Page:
For almost 15 years Oak Lawn’s administration has argued that pensions are unsustainable and the collective employees’ greed is the reason pension debt has skyrocketed.
Oak Lawn’s own consultant now recommends that the village pay $3,906,815 and $3,887,620 for Police and Fire pension system contributions for the year. Unfortunately, those funds which are controlled locally, are massively underfunded due to years of failing to make the required payments. A recent analysis by the Illinois Municipal Retirement Fund underscores the importance of the municipalities making the required payments and the fact that the failure to pay creates a greater debt due to the loss of investment income.
The Illinois Municipal Retirement Fund, which is the pension system for the other municipal employees is funded at about 90%. The difference is that the Illinois Municipal Retirement Fund (IMRF) is funded by a mandatory payment from municipalities to the fund based on employees’ salaries. Those payments, unlike the police, fire, teachers and state employees pension payments could not be skipped by the elected officials.
All public employee pension funds receive revenue from three sources: (1) employee contributions, (2) employer contributions and (3) return on investment.
Despite IMRF’s success in being able to mandate employer payments, its assumed rate on investment has always been set higher than other pension funds. However, with notice to Oak Lawn and other municipalities, the IMRF Board voted to lower the assumed rate to 7.25% on December 14, 2018.
IMRF has published the information on its website to provide public transparency. Its representatives have also been making presentations for municipal administration officials to explain the way pensions can work successfully and to remind officials that higher payments will be necessary based on a lower assumed return on investment.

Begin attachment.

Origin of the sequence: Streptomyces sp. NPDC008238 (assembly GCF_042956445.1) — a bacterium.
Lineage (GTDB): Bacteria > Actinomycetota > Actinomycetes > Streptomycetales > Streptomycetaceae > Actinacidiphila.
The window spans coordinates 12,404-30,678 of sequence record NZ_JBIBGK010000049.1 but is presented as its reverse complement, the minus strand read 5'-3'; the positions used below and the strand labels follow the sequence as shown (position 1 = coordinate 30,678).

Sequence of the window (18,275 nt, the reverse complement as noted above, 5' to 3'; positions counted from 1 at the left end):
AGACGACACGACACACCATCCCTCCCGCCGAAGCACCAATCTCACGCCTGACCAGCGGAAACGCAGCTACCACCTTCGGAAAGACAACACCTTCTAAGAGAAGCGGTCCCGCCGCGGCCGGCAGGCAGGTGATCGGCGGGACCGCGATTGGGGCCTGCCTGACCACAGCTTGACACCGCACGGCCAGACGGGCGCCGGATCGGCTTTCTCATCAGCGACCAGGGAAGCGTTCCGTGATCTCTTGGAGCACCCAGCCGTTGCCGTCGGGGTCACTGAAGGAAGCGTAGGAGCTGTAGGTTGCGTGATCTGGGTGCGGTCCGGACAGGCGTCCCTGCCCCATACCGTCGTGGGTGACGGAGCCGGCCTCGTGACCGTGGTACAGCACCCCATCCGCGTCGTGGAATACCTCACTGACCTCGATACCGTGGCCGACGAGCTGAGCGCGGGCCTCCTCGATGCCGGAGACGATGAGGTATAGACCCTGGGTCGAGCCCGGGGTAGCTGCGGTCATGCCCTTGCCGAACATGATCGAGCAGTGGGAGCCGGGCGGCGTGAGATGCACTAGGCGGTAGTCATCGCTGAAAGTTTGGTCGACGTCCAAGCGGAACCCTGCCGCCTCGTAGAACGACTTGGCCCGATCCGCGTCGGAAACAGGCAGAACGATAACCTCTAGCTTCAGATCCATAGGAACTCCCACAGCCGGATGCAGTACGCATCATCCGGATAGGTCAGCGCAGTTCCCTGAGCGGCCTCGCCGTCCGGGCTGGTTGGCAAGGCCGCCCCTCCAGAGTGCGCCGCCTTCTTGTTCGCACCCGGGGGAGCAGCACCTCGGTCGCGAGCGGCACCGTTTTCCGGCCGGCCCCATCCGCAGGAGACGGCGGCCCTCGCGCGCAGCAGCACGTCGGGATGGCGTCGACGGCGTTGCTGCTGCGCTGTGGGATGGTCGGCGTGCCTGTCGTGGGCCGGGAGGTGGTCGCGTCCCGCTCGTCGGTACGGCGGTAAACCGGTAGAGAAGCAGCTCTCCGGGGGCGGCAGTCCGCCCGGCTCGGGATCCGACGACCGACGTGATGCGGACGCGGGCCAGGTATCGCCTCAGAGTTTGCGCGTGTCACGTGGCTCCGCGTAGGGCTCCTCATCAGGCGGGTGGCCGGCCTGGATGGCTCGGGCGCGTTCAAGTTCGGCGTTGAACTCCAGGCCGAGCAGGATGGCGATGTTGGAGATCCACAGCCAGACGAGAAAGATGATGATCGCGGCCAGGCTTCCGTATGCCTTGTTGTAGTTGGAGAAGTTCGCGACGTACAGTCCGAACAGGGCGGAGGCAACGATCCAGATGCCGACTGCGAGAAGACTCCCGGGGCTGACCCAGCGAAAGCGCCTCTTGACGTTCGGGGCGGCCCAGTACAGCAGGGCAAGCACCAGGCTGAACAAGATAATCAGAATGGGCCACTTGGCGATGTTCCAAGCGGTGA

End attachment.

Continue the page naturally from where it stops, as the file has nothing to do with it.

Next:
Despite howls from Oak Lawn administration officials that employees are greedy and pensions are unsustainable, the breakdown of the three sources of revenue actually reveal that public pensions are a good deal for taxpayers if elected officials make the required payments.
The graphic above shows that local governments, such as Oak Lawn, do not have an unfair burden in making pension payments if the administration pays the correct amount each and every year. If they fail to make the payments, as is the case with the Oak Lawn Police and Fire Pensions, the return on investment is affected and like a credit card, the debt, and minimum payment, becomes larger.
Employers only pay 26 cents on the dollar while investment return equals 62 cents. Unfortunately, the failure to pay the 26 cents reduces the earnings proportionately. The same concept would apply to other pension funds according to three experts contacted regarding pension funding and Illinois’ Pension Crisis.
The IMRF information is especially timely in light of Mayor Sandra Bury’s recent attack on employees’ salaries and pensions. The village has maintained a list on its website of every employee’s salary along with “Pension Benefits” that the employee is not yet receiving.
The misleading information was uncovered in an exclusive Oak Lawn Leaf story last week.